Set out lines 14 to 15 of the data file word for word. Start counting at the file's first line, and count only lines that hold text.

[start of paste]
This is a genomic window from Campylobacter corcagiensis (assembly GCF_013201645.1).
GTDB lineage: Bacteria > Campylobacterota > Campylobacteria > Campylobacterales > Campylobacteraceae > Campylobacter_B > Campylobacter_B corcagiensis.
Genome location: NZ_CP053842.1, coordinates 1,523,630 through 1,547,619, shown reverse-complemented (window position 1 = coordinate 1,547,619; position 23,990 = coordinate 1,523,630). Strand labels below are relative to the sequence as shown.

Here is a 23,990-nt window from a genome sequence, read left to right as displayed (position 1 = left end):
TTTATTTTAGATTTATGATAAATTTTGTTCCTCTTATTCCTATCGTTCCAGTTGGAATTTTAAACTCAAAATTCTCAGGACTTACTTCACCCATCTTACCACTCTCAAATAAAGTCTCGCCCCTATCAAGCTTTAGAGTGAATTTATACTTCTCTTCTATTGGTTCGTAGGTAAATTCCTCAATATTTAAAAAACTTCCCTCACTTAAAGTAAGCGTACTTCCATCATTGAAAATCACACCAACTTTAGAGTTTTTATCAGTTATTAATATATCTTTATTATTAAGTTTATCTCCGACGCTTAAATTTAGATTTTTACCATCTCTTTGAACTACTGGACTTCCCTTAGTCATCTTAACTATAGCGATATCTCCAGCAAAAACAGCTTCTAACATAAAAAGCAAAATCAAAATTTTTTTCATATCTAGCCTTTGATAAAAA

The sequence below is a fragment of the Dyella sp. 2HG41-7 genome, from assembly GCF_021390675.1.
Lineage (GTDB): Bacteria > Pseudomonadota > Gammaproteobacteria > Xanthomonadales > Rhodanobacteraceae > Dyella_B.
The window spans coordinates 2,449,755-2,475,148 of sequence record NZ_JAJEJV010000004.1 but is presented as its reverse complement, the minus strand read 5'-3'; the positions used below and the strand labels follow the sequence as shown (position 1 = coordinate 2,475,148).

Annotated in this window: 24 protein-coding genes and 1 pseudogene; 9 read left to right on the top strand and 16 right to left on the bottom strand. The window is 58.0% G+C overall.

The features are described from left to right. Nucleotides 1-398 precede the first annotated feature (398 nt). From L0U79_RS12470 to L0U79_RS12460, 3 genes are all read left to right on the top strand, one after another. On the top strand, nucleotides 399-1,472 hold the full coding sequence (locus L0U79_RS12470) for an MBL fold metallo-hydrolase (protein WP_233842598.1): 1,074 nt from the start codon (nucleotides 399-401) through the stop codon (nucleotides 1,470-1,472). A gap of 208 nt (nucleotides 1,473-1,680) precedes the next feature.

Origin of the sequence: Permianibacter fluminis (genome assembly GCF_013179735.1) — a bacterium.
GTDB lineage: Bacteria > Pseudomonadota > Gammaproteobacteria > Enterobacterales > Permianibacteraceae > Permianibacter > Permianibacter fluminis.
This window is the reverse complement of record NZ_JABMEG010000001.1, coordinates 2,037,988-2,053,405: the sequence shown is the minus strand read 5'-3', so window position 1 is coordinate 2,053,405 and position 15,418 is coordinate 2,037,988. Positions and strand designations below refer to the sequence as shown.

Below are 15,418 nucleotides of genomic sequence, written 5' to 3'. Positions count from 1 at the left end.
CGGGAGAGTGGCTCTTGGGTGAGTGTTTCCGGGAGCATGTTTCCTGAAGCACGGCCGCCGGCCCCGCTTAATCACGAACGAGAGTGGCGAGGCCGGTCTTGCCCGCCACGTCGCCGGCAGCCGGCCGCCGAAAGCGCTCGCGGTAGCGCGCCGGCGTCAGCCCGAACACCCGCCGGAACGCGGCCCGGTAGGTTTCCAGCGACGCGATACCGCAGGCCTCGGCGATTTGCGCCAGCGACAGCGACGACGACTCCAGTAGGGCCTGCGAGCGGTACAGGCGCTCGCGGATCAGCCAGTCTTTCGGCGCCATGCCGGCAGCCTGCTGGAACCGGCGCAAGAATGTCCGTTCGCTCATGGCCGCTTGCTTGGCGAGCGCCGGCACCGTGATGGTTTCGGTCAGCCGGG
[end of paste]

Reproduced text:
Below are 15,418 nucleotides of genomic sequence, written 5' to 3'. Positions count from 1 at the left end.
CGGGAGAGTGGCTCTTGGGTGAGTGTTTCCGGGAGCATGTTTCCTGAAGCACGGCCGCCGGCCCCGCTTAATCACGAACGAGAGTGGCGAGGCCGGTCTTGCCCGCCACGTCGCCGGCAGCCGGCCGCCGAAAGCGCTCGCGGTAGCGCGCCGGCGTCAGCCCGAACACCCGCCGGAACGCGGCCCGGTAGGTTTCCAGCGACGCGATACCGCAGGCCTCGGCGATTTGCGCCAGCGACAGCGACGACGACTCCAGTAGGGCCTGCGAGCGGTACAGGCGCTCGCGGATCAGCCAGTCTTTCGGCGCCATGCCGGCAGCCTGCTGGAACCGGCGCAAGAATGTCCGTTCGCTCATGGCCGCTTGCTTGGCGAGCGCCGGCACCGTGATGGTTTCGGTCAGCCGGG